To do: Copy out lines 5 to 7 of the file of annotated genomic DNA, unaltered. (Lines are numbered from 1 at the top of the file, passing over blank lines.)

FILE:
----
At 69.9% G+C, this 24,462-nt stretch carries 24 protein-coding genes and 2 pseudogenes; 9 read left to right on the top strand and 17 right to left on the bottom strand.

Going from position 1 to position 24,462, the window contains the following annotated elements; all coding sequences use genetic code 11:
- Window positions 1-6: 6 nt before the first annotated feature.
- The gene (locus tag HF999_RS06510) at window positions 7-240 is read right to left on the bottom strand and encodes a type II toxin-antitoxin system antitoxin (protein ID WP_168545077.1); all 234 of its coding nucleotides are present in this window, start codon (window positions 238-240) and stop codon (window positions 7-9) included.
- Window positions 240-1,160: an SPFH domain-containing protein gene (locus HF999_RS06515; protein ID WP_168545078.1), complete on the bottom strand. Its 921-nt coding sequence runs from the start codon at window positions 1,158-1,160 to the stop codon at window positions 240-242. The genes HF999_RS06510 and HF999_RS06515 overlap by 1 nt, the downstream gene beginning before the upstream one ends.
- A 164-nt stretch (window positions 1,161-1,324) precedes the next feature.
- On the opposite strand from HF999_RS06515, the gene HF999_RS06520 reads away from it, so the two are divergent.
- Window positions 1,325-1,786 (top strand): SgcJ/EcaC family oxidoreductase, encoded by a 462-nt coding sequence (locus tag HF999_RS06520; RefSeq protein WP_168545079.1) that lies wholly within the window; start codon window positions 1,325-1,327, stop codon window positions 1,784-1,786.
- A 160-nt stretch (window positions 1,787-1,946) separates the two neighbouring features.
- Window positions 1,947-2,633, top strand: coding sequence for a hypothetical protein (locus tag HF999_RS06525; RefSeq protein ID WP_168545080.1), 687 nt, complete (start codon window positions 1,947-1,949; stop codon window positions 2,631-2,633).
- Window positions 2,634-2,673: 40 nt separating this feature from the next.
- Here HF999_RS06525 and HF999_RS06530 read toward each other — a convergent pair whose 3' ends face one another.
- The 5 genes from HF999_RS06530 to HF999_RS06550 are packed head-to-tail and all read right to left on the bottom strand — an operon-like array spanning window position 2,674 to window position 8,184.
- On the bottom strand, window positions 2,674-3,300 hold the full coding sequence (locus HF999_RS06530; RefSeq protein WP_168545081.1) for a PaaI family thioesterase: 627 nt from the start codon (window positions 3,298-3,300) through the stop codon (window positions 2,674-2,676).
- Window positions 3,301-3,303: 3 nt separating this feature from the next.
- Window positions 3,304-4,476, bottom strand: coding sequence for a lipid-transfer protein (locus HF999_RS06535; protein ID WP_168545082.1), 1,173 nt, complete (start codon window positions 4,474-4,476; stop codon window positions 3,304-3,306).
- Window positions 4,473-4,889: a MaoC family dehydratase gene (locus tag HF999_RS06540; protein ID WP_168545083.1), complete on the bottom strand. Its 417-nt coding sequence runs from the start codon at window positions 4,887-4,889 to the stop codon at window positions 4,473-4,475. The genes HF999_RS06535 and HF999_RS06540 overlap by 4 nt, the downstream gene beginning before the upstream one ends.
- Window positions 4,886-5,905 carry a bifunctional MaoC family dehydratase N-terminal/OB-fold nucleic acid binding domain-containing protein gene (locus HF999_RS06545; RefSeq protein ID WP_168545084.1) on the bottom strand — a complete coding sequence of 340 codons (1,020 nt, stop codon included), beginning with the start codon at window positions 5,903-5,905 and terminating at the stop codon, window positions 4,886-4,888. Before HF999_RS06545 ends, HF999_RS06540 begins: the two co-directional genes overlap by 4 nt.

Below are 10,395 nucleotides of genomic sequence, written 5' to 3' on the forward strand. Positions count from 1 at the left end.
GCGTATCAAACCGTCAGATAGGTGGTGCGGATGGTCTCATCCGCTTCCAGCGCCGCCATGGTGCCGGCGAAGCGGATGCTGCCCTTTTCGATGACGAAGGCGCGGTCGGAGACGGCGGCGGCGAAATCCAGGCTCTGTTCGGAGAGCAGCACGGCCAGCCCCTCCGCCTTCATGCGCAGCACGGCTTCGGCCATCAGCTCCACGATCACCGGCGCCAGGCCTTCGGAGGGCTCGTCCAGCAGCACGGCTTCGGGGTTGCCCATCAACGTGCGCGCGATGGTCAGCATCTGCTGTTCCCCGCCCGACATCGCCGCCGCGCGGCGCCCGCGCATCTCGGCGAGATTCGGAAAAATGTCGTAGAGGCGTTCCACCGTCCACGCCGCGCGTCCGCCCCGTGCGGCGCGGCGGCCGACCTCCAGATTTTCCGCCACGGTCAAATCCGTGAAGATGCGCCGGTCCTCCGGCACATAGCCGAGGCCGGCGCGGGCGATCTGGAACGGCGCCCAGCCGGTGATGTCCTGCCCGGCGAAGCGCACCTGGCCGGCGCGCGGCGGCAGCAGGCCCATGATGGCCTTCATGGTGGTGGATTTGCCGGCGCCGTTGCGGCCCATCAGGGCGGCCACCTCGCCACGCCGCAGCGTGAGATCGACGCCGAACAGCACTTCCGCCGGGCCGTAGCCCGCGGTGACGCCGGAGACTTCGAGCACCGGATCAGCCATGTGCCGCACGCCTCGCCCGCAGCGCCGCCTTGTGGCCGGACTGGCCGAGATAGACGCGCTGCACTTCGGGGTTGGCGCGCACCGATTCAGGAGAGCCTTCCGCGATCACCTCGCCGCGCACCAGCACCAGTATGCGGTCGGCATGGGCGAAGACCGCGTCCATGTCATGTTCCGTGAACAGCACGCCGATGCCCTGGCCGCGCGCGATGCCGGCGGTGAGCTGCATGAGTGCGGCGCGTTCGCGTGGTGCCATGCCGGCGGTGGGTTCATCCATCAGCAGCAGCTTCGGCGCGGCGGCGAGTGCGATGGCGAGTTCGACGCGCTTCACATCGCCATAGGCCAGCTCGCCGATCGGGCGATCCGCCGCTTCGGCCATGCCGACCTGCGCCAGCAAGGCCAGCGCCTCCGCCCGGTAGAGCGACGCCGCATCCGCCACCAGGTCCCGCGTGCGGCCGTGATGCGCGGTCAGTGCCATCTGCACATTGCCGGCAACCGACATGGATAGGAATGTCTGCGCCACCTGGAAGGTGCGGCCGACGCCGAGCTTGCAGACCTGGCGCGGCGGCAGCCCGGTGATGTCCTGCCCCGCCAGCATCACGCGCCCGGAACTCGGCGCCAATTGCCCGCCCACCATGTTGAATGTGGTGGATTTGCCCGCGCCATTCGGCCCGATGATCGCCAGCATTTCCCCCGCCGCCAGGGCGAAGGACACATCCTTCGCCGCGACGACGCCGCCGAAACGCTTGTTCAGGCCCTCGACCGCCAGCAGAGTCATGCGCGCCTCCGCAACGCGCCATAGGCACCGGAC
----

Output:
- Window positions 240-1,160: an SPFH domain-containing protein gene (locus HF999_RS06515; protein ID WP_168545078.1), complete on the bottom strand. Its 921-nt coding sequence runs from the start codon at window positions 1,158-1,160 to the stop codon at window positions 240-242. The genes HF999_RS06510 and HF999_RS06515 overlap by 1 nt, the downstream gene beginning before the upstream one ends.
- A 164-nt stretch (window positions 1,161-1,324) precedes the next feature.
- On the opposite strand from HF999_RS06515, the gene HF999_RS06520 reads away from it, so the two are divergent.